Wega/Tau vs Projection screen TVs

Discussion in 'Archived Threads 2001-2004' started by Anish, Aug 24, 2002.

  1. Anish

    Anish Stunt Coordinator

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    Boy this has been a long ride. I was in the market for a new TV for my new apartment and I had a Panasonic plasma screen on order, but that is taking a very long time to come through. Meanwhile, I had been doing some research and I think I want to go another route. I think I'd rather take all that money and buy a top notch tube screen (Wega/Tau) or projection screen TV and use the remaining money to buy great speakers and receivers.

    I was in the store browsing the Sonys and Panasonics and I cannot really decide between whether I want a Wega/Tau or a projection screen TV. The Wega/Tau give very sharp, crisp images. But the biggest you can get is 34". The projection TVs however are much bigger at 47" or 53" but the picture quality isn't as great. All those TVs are HDTV capable I think.

    Now most of my viewing will be Direct TV satellite or movies through a progressive scan DVD player. Obviously for movies and sports, bigger is better... but then I don't know if I will be sacrificing too much image quality by getting a projection TV over a Wega/Tau.

    Can someone please help me out here by giving me your personal and professional opinions? The model numbers are as follows:

    Tube:
    - Sony KV34XBR800
    - Panasonic CT34WX52

    Projection:
    - Panasonic PT53WX52
    (I don't think the Sony made a good projection TV... or I don't know of one)

    I could really use some help to narrow down my choices here.
     
  2. Chris AD

    Chris AD Auditioning

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    Actually, you can get a 40" direct view, the Sony 40XBR700 (or the 800 in a couple of weeks.)
     
  3. Chris AD

    Chris AD Auditioning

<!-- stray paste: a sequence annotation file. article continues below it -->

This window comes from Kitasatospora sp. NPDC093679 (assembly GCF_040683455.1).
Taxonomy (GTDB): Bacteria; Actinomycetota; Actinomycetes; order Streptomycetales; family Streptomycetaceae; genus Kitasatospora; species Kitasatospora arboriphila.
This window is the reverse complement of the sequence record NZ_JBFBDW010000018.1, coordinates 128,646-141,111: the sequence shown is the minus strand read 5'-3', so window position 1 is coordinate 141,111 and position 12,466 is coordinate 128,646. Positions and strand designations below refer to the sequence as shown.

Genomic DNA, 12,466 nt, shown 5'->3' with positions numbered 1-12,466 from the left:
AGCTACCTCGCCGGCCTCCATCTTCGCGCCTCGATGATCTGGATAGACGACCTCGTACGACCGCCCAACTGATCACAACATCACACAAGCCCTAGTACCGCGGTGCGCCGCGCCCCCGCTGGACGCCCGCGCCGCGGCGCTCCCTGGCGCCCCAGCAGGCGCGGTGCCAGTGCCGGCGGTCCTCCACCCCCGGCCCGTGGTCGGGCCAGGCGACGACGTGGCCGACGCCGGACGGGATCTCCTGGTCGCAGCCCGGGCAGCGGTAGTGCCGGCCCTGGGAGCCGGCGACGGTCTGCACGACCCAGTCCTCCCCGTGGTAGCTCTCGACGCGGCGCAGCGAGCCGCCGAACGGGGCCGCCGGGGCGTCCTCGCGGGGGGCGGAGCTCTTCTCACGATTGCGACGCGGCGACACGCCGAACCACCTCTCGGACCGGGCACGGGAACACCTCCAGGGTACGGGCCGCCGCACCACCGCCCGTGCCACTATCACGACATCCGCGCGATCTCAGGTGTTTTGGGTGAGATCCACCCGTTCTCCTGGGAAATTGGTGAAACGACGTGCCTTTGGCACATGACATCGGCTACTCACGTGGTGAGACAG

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    Personally, I went with direct view for multiple reasons, but mostly because of the limited vertical viewing angle of RPTVs. From what I've been able to find out, the Sony direct views have DVI, while many others do not, and appear to have the best set of viewing modes and less compatability issues than other sets (Panasonic, Toshiba).
     
  4. Thomas_P

    Thomas_P Agent

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    How far away do you sit? The size of projection is awesome, but so is the picture on direct views. I don't think you can go wrong either way. Typically RPTVs look worse in showrooms than direct view. It all comes down to which you like more, but don't trust showroom perormance too much. Definitely throw the Sony RPTVs into the mix.
     
  5. VinT

    VinT Agent

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    WEGAs go up to 40" and Taus go up to 36".

    I personally would buy a good projection TV, especially if you are serious about watching DVDs. After watching movies on a wide screen TV they just don't look good anymore on a 4:3 TV. Yes direct view TVs are brighter and punchier than projections but the gap is narrowing.

    Try auditioning as many as you can at good dealers with dedicated listening/viewing rooms. And bring a DVD you are familiar with for comparison. Don't just go to a general electionic store(Best Buy, Circuit City, etc.) and just look at the TVs on display. They are usually not calibrated correctly and the source material is terrible. Also they might purposly make certain sets look worse in order to make other high commision brands look better.
     
  6. Josh Lowe

    Josh Lowe Screenwriter

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    From what I've seen, a properly set up projection screen TV can easily outperform a direct view.
     
  7. Steve Schaffer

    Steve Schaffer Producer